MLK Day will feature parade, day of service

Posted Sunday, Jan. 19, 2014  comments  Print Reprints

Martin Luther King Jr. Day events


MLK parade in downtown Fort Worth

• Registration is at 9:45 a.m. Parade starts at 11 a.m. at Ninth and Commerce streets.

• Organized by Greater Fort Worth Dr. Martin Luther King, Jr. Holiday Committee.

• 817-355-4831 or

MLK Day of Service

• 8 a.m. Sign in at Baker Chapel AME Church, 1050 Humbolt St., Fort Worth

• 1 p.m. Day ends with free lunch at Broadway Baptist Church, 305 W. Broadway Ave., Fort Worth

• 817-737-5554 or

•  Veterans Breakfast and Economic Opportunity Fair

• 9 a.m., UT Arlington Maverick Activities Center, 500 W. Nedderman Drive

Elite News MLK Parade and Festival

• 10 a.m. to 6 p.m. at Fair Park in Dallas.

• The 28th annual event kicks off with a parade. The after-parade event is fun for the entire family and includes food, music, free giveaways and more.

• Admission is free; parking is $10.


MLK “Advancing the Dream” Youth Musical Extravaganza

• More than 700 area youths participate in this art, music, dance and cultural event honoring MLK.

• 6:30 p.m. at Fielder Road Baptist Church MetroCenter, 1323 W. Pioneer Parkway, Arlington

• Free

• 817-459-5384, 817-832-3470 or

Have more to add? News tip? Tell us

Deborah Peoples marches on Monday.

Peoples is among hundreds of marchers participating in the Annual MLK Parade in downtown Fort Worth to honor Dr. Martin Luther King, Jr.

Each step she takes across 19 blocks is a reminder of the work and dedication that helped open doors for people of all races, religions and sexual orientations, she explained.

“For me, it symbolizes the long walk to freedom,” said Peoples, who is the first female African American chair of the Tarrant County Democratic Party.

King helped change society. The themes he raised are still relevant today for people working on a number of social fronts — from racial equality to worker rights to helping the homeless.

Residents will honor King in various ways across North Texas with events planned in Fort Worth, Arlington and Dallas. Some will celebrate by marching in parades, while others will volunteer to help others as part of the 4th Annual MLK Day of Service 2014.

In Fort Worth, parade participants will begin gathering for registration at 9:45 a.m. on Monday. The parade kicks off at 11 a.m. from Ninth and Commerce streets. The parade will include marchers, car clubs, elected officials, high school bands and alumni from graduating classes of I.M. Terrell High School.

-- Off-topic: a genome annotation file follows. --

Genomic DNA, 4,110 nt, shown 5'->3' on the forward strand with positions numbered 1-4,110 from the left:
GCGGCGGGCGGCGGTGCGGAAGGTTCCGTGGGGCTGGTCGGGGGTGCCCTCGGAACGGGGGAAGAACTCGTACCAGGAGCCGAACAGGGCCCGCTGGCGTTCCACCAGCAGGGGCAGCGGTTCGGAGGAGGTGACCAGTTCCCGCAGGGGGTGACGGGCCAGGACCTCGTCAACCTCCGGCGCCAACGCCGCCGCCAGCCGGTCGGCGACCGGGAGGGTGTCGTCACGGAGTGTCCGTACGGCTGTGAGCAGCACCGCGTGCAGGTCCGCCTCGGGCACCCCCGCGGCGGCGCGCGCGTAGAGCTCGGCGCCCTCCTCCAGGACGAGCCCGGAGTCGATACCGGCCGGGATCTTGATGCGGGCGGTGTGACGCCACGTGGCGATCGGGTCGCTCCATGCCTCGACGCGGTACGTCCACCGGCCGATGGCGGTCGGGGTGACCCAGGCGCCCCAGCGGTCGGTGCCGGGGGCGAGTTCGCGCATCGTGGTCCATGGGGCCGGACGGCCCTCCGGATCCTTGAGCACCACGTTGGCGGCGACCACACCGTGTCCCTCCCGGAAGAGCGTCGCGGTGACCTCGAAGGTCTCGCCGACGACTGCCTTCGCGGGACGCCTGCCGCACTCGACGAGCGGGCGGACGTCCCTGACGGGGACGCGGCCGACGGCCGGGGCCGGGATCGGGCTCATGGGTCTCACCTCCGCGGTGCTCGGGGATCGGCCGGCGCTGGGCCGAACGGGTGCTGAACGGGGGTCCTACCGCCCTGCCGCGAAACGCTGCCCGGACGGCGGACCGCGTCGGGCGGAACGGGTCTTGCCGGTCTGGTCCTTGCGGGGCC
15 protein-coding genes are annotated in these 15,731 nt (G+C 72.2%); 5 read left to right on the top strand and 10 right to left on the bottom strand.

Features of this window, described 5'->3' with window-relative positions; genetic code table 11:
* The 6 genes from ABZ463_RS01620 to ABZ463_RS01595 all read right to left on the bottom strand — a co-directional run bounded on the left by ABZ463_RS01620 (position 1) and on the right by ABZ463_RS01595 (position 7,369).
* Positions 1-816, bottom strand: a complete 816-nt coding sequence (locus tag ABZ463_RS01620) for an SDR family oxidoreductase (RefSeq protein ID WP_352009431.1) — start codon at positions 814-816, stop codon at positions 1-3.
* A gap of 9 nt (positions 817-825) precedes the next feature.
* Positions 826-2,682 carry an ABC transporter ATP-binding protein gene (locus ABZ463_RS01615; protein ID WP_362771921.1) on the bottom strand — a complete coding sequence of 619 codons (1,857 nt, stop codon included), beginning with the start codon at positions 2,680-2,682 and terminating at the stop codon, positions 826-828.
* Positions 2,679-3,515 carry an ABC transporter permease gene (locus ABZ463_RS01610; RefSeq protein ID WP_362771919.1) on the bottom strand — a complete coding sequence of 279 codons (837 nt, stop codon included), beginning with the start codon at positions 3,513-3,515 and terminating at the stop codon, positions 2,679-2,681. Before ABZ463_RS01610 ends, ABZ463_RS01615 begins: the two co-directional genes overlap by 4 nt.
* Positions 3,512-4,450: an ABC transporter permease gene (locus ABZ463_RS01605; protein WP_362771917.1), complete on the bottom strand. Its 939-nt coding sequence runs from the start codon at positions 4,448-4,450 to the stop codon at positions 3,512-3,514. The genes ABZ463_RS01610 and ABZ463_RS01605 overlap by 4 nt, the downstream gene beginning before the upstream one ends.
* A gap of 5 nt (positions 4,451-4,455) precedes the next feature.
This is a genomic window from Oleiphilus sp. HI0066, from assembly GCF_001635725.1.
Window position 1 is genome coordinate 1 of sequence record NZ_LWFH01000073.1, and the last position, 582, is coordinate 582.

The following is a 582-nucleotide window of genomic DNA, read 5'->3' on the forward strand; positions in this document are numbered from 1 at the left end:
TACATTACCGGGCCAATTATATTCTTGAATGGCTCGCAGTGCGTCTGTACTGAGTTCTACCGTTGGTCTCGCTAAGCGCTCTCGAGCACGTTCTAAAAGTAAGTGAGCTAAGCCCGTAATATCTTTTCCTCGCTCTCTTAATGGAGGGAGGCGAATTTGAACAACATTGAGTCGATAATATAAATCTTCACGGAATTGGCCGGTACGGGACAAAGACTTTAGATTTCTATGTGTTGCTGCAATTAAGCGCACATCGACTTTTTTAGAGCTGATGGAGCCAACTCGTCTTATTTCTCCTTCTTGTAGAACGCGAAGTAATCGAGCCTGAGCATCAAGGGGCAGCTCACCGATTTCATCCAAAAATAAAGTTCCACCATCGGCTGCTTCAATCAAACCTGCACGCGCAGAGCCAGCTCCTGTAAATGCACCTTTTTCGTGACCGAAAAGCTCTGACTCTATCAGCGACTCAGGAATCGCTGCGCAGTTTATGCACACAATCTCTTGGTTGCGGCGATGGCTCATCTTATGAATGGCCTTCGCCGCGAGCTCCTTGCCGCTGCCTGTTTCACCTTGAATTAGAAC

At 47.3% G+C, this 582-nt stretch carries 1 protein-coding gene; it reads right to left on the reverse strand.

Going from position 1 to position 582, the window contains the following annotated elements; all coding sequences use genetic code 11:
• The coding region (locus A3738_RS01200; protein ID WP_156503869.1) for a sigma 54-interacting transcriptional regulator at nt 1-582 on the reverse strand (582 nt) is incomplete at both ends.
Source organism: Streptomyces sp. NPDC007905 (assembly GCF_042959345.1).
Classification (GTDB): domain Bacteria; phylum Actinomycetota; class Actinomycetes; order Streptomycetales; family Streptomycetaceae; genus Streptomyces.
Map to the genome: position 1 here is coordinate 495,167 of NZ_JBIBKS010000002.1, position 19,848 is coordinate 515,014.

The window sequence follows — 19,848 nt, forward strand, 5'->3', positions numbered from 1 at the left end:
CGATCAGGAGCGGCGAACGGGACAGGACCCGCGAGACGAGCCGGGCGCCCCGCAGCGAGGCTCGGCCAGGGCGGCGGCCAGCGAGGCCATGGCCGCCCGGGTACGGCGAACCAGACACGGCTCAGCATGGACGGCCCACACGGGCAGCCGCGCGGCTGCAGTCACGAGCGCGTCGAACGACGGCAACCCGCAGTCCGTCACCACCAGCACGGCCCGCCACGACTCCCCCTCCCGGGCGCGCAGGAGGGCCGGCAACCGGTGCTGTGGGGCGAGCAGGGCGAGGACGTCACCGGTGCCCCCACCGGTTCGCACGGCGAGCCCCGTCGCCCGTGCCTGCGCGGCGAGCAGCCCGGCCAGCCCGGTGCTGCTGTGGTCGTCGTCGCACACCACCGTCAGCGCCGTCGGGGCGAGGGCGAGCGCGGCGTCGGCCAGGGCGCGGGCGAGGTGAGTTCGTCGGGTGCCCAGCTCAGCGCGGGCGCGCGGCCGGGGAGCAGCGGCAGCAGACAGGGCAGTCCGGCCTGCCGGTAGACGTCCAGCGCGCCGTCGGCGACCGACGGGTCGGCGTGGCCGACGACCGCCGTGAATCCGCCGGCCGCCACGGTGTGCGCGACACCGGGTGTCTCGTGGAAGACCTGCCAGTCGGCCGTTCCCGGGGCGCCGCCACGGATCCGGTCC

I.M. Terrell High School was a campus for African American students during segregation.

Hundreds of people participated in the parade last year, said the Rev. Robert Jackson, current chair of the Greater Fort Worth Martin Luther King, Jr. Holiday Committee. The parade will end at Sundance Square Plaza, Jackson said. In years past, it has ended near the Water Gardens.

Jackson said King’s contributions need to be honored and remembered.

“It’s very important, not only for what he stood for, but to make sure we don’t reverse ourselves,” Jackson said.

Because of King’s work and vision, the members of the Tarrant County Democratic Party and candidates also plan to march in the parade.

“This is a very important parade for us,” said Paula Smith, communications director for the Tarrant County Democratic Party. “We will have a good crowd there.”

Peoples said she was 16 when the civil rights leader was assassinated. She remembers a segregated South.

“I am a product of the civil rights movement,” she said.

While many honor King at the parade, hundreds of volunteers will fan out throughout the community to serve.

“Dr. King was about helping the underprivileged,” said Jimmy Killingsworth, who is promoting service and volunteer work organized by the Tarrant Area Community of Churches. The organization, made of up several Christian denominations, works to minster throughout the county.

“His ministry was Jesus first, others second and yourself last,” Killingsworth said.

Rev. Melinda Veatch, executive director of Tarrant Area Community of Churches, said the MLK volunteer effort started in 2010 with 150 people who helped at 12 work sites.

This year, Veatch said they hope to get 400 volunteers to help at 35 sites.

Referring to some of King’s words, Veatch said: “Everyone can be great because everyone can serve and caring for one another in the community crosses boundaries and bridges divides and brings us all together.”

Diane Smith, 817-390-7675 Twitter: @dianeasmith1

Looking for comments?

We welcome your comments on this story, but please be civil. Do not use profanity, hate speech, threats, personal abuse or any device to draw undue attention. Our policy requires those wishing to post here to use their real identity.

Our commenting policy | Facebook commenting FAQ | Why Facebook?